Private labels in Poland

Thursday, 09 June, 2016 Food From Poland 25/2016
In 2014, the value of sales of private label products in Poland reached PLN 50 billion, accounting for a share of above 17% in the sales of FMCG. For several years, the annual dynamics of sales of private labels has been 18-22%.
This is a result of changes in consumers' shopping behaviour; dynamic integration processes in retail trade; as well as activities undertaken by retail enterprises, aimed at quality improvement of private label products; as well as manufacturers' activities who see benefits to their company in private label production. The consumers' approach to shopping is changing - price is not the sole product choice factor anymore. Consumers believe that private labels are of increasingly better quality and regard them as a possibility of “smart shopping”.

The development of private labels in Poland is fostered by the dynamic growth of discount stores and integrated domestic chains which, encouraged by the successes of foreign retail chains, are introducing private labels to their own stores. The largest share of private label products in total sales has been recorded by discount stores (54.3% in 2014), and the lowest one (3%) – by traditional stores, with a distinct upward trend, since private labels are also created by wholesale enterprises, not only introducing them to the wholesale chain stores but also offering them to independent outlets. Examples include Bać-Pol wholesalers as well as Piotr i Paweł supermarkets, who have jointly created the “Lubię” brand products available in traditional distribution channels.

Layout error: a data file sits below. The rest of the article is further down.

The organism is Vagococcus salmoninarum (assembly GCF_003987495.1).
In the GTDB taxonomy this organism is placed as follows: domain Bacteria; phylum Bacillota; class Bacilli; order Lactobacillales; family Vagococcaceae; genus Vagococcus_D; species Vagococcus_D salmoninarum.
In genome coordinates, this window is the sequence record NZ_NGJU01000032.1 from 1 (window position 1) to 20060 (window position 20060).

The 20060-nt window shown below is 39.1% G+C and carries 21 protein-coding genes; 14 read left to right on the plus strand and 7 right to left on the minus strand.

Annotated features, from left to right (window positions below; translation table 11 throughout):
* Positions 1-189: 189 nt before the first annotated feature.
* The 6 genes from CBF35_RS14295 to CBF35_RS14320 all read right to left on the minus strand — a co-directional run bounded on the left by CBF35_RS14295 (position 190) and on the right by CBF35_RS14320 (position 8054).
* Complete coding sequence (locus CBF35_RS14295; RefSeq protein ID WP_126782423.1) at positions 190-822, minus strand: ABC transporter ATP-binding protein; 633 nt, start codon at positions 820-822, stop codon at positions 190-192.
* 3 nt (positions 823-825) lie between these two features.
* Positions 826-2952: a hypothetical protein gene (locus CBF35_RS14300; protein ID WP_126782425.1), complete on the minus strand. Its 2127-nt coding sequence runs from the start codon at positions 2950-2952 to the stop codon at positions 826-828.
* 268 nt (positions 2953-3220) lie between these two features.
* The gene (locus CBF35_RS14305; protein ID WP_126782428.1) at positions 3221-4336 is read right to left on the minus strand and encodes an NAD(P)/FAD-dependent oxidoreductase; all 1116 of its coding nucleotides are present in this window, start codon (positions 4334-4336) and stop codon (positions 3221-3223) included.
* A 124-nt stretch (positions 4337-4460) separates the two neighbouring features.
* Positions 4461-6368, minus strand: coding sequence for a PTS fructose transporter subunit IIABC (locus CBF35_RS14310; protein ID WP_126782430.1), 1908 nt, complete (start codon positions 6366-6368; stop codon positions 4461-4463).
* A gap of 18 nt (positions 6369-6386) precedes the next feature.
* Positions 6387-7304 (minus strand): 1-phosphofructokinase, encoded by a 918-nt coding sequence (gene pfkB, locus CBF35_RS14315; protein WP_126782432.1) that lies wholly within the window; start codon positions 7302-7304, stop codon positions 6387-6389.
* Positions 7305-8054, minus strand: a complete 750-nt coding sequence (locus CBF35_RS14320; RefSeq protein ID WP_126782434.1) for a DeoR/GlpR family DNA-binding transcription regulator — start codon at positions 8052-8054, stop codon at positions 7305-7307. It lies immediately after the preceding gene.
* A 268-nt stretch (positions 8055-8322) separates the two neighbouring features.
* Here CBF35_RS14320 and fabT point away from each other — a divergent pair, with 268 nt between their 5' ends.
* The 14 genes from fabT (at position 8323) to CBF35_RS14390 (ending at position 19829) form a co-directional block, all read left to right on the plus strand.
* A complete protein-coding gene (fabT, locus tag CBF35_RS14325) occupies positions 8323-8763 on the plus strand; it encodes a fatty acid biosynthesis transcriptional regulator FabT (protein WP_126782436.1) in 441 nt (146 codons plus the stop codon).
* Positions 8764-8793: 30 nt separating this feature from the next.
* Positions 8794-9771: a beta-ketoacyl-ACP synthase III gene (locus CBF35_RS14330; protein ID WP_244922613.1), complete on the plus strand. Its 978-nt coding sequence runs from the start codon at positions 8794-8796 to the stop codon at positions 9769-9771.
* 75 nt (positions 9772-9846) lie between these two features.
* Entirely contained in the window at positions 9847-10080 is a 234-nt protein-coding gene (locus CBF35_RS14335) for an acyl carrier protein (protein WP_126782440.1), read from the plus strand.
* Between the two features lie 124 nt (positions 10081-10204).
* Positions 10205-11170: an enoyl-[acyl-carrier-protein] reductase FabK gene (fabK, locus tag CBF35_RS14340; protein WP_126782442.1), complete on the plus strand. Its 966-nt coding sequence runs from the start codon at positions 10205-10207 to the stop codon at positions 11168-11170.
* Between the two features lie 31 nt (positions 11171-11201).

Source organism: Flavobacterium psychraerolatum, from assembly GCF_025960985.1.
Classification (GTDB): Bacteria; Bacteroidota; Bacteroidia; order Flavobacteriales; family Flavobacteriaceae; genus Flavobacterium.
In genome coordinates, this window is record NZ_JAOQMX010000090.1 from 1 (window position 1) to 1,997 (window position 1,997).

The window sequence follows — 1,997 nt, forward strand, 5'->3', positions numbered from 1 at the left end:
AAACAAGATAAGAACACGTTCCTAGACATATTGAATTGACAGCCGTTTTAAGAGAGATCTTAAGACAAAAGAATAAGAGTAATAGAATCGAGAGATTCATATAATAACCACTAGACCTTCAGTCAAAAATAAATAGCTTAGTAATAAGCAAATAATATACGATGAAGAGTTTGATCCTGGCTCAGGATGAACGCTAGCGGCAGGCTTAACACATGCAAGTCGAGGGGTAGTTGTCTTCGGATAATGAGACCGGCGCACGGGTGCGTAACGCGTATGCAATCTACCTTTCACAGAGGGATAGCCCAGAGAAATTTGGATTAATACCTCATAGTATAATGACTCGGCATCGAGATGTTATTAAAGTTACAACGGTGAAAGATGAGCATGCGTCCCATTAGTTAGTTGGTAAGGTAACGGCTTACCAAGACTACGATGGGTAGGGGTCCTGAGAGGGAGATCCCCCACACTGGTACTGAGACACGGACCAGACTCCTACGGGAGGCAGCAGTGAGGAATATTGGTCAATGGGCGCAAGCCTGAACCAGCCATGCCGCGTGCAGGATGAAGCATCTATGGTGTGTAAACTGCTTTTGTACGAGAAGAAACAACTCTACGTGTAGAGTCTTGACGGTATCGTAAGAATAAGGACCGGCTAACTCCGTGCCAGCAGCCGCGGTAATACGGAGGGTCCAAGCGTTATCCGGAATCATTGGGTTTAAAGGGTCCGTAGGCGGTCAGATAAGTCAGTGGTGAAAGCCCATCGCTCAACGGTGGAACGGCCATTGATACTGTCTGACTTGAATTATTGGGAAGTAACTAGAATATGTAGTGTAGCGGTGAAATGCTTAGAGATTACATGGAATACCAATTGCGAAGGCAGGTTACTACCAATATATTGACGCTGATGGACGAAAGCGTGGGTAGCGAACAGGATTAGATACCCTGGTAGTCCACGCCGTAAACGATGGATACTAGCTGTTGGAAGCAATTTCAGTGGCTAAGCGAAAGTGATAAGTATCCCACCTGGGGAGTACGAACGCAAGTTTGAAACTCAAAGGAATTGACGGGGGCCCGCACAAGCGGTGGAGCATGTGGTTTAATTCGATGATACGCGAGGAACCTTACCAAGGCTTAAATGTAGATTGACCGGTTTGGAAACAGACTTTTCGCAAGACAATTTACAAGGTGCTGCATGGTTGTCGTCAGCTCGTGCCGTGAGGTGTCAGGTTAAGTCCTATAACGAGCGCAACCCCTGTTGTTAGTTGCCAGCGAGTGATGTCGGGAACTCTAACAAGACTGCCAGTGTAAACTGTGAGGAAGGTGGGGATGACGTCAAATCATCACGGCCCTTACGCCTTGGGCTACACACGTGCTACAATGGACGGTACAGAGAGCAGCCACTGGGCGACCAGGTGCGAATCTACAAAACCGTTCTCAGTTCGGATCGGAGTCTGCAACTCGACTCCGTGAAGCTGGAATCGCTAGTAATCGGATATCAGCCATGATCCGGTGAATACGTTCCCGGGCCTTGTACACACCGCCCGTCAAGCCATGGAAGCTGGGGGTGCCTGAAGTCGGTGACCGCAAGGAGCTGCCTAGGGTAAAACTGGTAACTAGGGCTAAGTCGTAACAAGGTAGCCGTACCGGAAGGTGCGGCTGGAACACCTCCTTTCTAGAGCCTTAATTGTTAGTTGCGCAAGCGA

In recent years, trading enterprises have been showing much activity in the development of private labels, as evidenced by the following activities:

1. Enhancement and deepening of the assortment of private labels. Currently, most chains offer private label products on at least two price and quality levels: first-price products and premium products. The former have quality corresponding to brand products but are less expensive and ensure higher margins for the enterprise. Premium private label products are often used to change the image of a store into one offering products characterized by a favourable quality-to-price ratio. Building the image of private labels, not as mere imitations of producer brands but in a way ensuring an independent place in the market, as well as strong promotion of private label products, result in consumers having problems with distinguishing a private label product from a manufacturer’s brand product.

2. Quality improvement of private labels is used to build competitive advantage of a retail chain, based on the competitiveness of the assortment offer. Trading enterprises develop quality control of products, performed by accredited research laboratories and by the internal quality assurance department.

3. Introduction of innovative private label products. These are products targeted at precisely defined customer groups, such as hard-working young people, or bio- and eco-products under private labels, intended for persons caring for their health, as well as products from local suppliers, based on traditional recipes.

4. Strong promotion of private label products, often showcasing their high quality and freshness.

5. Own production of assorted articles by retail chains. For instance, the Intermarché stores offer preservative-free, high-quality cold meat products from their own smokehouses.